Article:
Figure 1: “Naval Aviation Safety & the Cost of Aircraft” was published by the School of Naval Aviation Safety. Overlaid on the chart is the cost of aircraft. Adjusted for inflation, $51,000 in 1954 would be worth $449,000 in today’s dollars. 7 The 776 aircraft destroyed in 1954 would be the equivalent financial loss of two JSFs. In other words, a midair collision between two F-35s would be more expensive than losing more than 700 aircraft in the 1950s.
Nobody is arguing that manned aviation is not effective. We need to be as effective for less money.
If Secretary Mabus is correct, that the JSF will be the final manned fighter, when will the last flight be? By Air Force standards we could still be a century away. The B-52 is scheduled to remain in service through 2040. Amazingly, there have been generations of pilots who have all flown the same aircraft—grandchildren taking the controls of literally the same bureau-numbered aircraft as their fathers and grandfathers. Those days are over. Despite its forward thinking, the JSF is already a ten-year-old design. By the time it gets to the fleet it will be 15 years old. Imagine giving a high schooler a 15-year-old cell phone. That is not how technology works in 2016.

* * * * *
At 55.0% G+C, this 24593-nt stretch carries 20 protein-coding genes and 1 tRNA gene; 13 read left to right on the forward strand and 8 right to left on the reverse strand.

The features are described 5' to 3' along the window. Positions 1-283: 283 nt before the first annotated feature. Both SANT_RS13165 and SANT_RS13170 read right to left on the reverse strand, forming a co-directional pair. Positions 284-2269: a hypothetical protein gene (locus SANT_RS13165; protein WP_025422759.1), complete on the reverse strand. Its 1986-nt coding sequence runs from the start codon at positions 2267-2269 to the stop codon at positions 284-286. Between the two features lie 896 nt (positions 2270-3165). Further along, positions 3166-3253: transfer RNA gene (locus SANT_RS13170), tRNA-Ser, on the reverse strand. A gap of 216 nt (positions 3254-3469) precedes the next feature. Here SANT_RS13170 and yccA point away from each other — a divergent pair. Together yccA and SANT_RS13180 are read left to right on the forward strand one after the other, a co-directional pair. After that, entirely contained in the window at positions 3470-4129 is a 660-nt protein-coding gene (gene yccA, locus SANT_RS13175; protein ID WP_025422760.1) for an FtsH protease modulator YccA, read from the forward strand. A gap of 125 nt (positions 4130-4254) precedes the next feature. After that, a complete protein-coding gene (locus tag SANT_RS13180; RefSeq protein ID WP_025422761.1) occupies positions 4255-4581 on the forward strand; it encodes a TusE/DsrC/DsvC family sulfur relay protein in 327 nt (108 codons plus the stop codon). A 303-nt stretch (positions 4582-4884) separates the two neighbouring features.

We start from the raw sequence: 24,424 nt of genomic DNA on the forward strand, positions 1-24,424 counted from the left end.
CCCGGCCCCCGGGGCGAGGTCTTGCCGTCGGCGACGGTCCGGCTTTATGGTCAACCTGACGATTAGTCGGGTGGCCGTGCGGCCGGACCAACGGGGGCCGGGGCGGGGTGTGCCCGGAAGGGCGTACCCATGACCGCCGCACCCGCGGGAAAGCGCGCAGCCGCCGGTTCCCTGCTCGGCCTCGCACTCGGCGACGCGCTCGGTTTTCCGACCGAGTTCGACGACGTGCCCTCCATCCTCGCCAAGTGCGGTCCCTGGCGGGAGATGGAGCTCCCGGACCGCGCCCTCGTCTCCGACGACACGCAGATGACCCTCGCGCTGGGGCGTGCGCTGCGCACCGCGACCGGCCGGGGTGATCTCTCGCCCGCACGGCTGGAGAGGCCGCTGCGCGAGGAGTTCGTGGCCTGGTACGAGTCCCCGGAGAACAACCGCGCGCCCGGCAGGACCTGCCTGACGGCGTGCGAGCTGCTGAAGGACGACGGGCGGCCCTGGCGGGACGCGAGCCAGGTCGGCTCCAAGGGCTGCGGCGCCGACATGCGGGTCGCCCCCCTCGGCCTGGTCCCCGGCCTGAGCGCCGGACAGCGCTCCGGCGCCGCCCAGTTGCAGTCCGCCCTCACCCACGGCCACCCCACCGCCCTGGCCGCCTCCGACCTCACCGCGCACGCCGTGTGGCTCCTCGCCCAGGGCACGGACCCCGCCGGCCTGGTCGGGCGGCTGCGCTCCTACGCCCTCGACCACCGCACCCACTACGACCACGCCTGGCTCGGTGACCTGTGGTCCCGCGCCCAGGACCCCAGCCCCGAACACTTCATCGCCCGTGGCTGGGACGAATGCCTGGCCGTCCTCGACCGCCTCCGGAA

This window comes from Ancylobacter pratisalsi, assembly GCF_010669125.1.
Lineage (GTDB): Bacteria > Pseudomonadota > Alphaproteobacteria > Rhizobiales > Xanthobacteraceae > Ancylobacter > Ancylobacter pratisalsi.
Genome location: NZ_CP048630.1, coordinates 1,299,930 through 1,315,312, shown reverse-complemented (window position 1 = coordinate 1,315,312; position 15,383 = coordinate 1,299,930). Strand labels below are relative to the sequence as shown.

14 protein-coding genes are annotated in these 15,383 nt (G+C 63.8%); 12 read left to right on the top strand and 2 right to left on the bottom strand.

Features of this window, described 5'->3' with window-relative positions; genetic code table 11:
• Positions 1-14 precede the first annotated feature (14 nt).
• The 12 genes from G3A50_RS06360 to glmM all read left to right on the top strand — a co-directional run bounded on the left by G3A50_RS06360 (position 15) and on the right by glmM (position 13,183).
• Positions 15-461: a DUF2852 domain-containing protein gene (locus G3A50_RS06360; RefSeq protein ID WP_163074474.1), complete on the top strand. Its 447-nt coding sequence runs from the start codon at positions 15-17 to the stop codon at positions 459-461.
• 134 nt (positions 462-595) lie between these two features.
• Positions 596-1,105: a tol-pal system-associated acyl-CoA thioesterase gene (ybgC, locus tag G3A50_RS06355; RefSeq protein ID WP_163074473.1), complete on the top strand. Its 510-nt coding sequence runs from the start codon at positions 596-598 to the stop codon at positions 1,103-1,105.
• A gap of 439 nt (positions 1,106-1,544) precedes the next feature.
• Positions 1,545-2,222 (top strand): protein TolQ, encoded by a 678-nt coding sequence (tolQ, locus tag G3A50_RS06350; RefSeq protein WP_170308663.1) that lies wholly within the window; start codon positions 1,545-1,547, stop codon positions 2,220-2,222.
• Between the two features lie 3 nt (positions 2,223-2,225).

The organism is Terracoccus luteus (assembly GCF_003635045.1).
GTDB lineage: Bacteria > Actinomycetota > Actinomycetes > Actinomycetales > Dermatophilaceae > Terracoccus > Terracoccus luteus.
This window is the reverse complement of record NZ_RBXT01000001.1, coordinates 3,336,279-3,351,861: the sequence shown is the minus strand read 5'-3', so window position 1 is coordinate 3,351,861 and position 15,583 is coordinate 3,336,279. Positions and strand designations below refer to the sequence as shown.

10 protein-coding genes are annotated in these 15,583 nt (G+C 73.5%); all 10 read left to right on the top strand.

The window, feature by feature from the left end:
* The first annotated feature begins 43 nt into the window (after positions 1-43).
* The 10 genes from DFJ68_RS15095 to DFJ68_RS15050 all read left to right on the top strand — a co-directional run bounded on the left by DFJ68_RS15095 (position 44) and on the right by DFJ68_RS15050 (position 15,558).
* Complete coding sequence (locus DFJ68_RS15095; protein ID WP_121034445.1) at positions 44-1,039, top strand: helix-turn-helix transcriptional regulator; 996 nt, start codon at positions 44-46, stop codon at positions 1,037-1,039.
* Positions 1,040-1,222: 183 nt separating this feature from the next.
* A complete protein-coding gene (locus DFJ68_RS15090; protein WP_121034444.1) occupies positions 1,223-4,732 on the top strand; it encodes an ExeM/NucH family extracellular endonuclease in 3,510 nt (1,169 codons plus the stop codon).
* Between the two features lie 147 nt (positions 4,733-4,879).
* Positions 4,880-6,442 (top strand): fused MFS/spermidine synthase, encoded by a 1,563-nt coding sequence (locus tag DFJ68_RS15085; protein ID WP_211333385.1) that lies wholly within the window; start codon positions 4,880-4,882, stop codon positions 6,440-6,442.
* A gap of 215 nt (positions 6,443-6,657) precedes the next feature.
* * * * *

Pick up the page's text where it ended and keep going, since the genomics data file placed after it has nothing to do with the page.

If the JSF is around for 15 years, we would be lucky. If that date is correct, that the last aviator will fly on board a carrier in 2035, that means the last naval aviator is in elementary school right now, her air group commander is in flight school, and her admiral is the executive officer of a squadron. This is not science fiction. The transfer to autonomous and unmanned platforms is very much a current event.